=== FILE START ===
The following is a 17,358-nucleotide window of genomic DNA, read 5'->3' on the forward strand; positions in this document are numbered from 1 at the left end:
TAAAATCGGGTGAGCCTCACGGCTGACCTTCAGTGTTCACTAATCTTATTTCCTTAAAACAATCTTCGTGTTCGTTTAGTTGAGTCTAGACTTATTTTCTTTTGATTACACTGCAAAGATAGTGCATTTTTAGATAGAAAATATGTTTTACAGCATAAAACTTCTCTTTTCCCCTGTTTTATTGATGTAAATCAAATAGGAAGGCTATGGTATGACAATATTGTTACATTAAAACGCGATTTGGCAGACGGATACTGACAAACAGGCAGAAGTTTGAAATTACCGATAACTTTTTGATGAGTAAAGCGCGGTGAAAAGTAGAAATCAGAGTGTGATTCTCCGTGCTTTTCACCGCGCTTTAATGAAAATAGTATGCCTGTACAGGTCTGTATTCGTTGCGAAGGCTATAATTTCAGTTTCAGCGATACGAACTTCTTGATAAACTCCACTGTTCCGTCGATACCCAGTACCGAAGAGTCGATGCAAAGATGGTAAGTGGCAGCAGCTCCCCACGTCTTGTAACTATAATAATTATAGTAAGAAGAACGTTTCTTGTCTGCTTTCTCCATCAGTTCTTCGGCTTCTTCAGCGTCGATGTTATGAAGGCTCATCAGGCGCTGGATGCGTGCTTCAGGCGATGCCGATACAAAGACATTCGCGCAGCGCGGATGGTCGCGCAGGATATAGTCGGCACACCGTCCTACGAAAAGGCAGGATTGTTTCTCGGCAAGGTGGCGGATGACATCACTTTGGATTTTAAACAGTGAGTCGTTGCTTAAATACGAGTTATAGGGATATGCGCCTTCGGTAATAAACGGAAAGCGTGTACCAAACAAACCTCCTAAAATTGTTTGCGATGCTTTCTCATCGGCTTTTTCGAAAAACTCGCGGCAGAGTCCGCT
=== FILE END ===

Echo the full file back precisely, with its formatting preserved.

The following is a 17,358-nucleotide window of genomic DNA, read 5'->3' on the forward strand; positions in this document are numbered from 1 at the left end:
TAAAATCGGGTGAGCCTCACGGCTGACCTTCAGTGTTCACTAATCTTATTTCCTTAAAACAATCTTCGTGTTCGTTTAGTTGAGTCTAGACTTATTTTCTTTTGATTACACTGCAAAGATAGTGCATTTTTAGATAGAAAATATGTTTTACAGCATAAAACTTCTCTTTTCCCCTGTTTTATTGATGTAAATCAAATAGGAAGGCTATGGTATGACAATATTGTTACATTAAAACGCGATTTGGCAGACGGATACTGACAAACAGGCAGAAGTTTGAAATTACCGATAACTTTTTGATGAGTAAAGCGCGGTGAAAAGTAGAAATCAGAGTGTGATTCTCCGTGCTTTTCACCGCGCTTTAATGAAAATAGTATGCCTGTACAGGTCTGTATTCGTTGCGAAGGCTATAATTTCAGTTTCAGCGATACGAACTTCTTGATAAACTCCACTGTTCCGTCGATACCCAGTACCGAAGAGTCGATGCAAAGATGGTAAGTGGCAGCAGCTCCCCACGTCTTGTAACTATAATAATTATAGTAAGAAGAACGTTTCTTGTCTGCTTTCTCCATCAGTTCTTCGGCTTCTTCAGCGTCGATGTTATGAAGGCTCATCAGGCGCTGGATGCGTGCTTCAGGCGATGCCGATACAAAGACATTCGCGCAGCGCGGATGGTCGCGCAGGATATAGTCGGCACACCGTCCTACGAAAAGGCAGGATTGTTTCTCGGCAAGGTGGCGGATGACATCACTTTGGATTTTAAACAGTGAGTCGTTGCTTAAATACGAGTTATAGGGATATGCGCCTTCGGTAATAAACGGAAAGCGTGTACCAAACAAACCTCCTAAAATTGTTTGCGATGCTTTCTCATCGGCTTTTTCGAAAAACTCGCGGCAGAGTCCGCT